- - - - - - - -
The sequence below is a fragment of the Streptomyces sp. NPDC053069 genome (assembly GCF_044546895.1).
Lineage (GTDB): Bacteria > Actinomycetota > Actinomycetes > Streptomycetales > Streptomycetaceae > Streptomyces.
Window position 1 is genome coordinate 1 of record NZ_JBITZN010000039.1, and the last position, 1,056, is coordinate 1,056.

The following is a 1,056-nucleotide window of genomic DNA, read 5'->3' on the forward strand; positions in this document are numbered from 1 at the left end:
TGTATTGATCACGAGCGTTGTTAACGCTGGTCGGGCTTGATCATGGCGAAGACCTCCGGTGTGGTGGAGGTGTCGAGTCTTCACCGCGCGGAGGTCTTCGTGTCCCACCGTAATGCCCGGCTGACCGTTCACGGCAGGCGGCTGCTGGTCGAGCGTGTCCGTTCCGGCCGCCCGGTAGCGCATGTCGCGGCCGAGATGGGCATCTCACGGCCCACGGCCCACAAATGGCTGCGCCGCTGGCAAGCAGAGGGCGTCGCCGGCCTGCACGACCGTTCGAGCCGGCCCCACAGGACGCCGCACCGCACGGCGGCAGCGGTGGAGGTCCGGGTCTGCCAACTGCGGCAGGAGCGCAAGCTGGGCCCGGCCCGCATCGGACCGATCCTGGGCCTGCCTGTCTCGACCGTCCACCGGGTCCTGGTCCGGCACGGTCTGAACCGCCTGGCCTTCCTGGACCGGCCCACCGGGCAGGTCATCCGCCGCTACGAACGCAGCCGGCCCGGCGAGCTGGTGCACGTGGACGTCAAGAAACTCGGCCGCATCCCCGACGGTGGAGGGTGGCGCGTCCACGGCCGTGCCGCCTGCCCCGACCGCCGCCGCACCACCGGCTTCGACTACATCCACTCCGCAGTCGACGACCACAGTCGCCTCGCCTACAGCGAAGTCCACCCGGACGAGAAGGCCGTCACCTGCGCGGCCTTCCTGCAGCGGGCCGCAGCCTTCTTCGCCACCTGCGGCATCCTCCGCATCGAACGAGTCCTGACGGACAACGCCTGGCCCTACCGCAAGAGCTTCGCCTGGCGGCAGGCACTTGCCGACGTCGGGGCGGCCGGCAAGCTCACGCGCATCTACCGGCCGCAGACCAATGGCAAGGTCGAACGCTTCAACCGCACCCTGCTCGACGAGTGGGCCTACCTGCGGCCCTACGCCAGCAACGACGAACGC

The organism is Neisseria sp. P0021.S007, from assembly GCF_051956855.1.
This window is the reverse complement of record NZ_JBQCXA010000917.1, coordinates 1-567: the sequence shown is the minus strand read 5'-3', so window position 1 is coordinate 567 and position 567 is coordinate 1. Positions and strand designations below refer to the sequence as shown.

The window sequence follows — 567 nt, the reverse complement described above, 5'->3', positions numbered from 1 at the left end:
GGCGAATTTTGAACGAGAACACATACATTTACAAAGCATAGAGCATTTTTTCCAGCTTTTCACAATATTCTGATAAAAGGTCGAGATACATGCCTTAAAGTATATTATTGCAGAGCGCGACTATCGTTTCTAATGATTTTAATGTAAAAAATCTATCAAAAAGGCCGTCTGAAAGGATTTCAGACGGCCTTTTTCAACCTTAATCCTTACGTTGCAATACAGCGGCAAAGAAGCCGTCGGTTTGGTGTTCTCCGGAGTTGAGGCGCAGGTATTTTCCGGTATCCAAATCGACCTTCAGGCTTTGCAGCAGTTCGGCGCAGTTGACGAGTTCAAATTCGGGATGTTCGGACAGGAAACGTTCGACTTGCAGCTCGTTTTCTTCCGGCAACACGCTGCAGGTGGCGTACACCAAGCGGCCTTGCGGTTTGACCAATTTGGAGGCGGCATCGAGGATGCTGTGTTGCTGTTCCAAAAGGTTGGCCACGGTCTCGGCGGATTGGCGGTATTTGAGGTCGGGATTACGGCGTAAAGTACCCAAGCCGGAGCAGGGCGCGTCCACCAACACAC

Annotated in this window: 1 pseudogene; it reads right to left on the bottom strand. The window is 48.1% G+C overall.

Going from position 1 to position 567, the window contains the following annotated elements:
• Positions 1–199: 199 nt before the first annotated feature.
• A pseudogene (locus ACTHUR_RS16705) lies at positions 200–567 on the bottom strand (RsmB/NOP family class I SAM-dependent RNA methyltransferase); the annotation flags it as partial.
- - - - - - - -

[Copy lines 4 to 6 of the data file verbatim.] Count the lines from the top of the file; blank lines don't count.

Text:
The following is a 1,056-nucleotide window of genomic DNA, read 5'->3' on the forward strand; positions in this document are numbered from 1 at the left end:
TGTATTGATCACGAGCGTTGTTAACGCTGGTCGGGCTTGATCATGGCGAAGACCTCCGGTGTGGTGGAGGTGTCGAGTCTTCACCGCGCGGAGGTCTTCGTGTCCCACCGTAATGCCCGGCTGACCGTTCACGGCAGGCGGCTGCTGGTCGAGCGTGTCCGTTCCGGCCGCCCGGTAGCGCATGTCGCGGCCGAGATGGGCATCTCACGGCCCACGGCCCACAAATGGCTGCGCCGCTGGCAAGCAGAGGGCGTCGCCGGCCTGCACGACCGTTCGAGCCGGCCCCACAGGACGCCGCACCGCACGGCGGCAGCGGTGGAGGTCCGGGTCTGCCAACTGCGGCAGGAGCGCAAGCTGGGCCCGGCCCGCATCGGACCGATCCTGGGCCTGCCTGTCTCGACCGTCCACCGGGTCCTGGTCCGGCACGGTCTGAACCGCCTGGCCTTCCTGGACCGGCCCACCGGGCAGGTCATCCGCCGCTACGAACGCAGCCGGCCCGGCGAGCTGGTGCACGTGGACGTCAAGAAACTCGGCCGCATCCCCGACGGTGGAGGGTGGCGCGTCCACGGCCGTGCCGCCTGCCCCGACCGCCGCCGCACCACCGGCTTCGACTACATCCACTCCGCAGTCGACGACCACAGTCGCCTCGCCTACAGCGAAGTCCACCCGGACGAGAAGGCCGTCACCTGCGCGGCCTTCCTGCAGCGGGCCGCAGCCTTCTTCGCCACCTGCGGCATCCTCCGCATCGAACGAGTCCTGACGGACAACGCCTGGCCCTACCGCAAGAGCTTCGCCTGGCGGCAGGCACTTGCCGACGTCGGGGCGGCCGGCAAGCTCACGCGCATCTACCGGCCGCAGACCAATGGCAAGGTCGAACGCTTCAACCGCACCCTGCTCGACGAGTGGGCCTACCTGCGGCCCTACGCCAGCAACGACGAACGC

The organism is Neisseria sp. P0021.S007, from assembly GCF_051956855.1.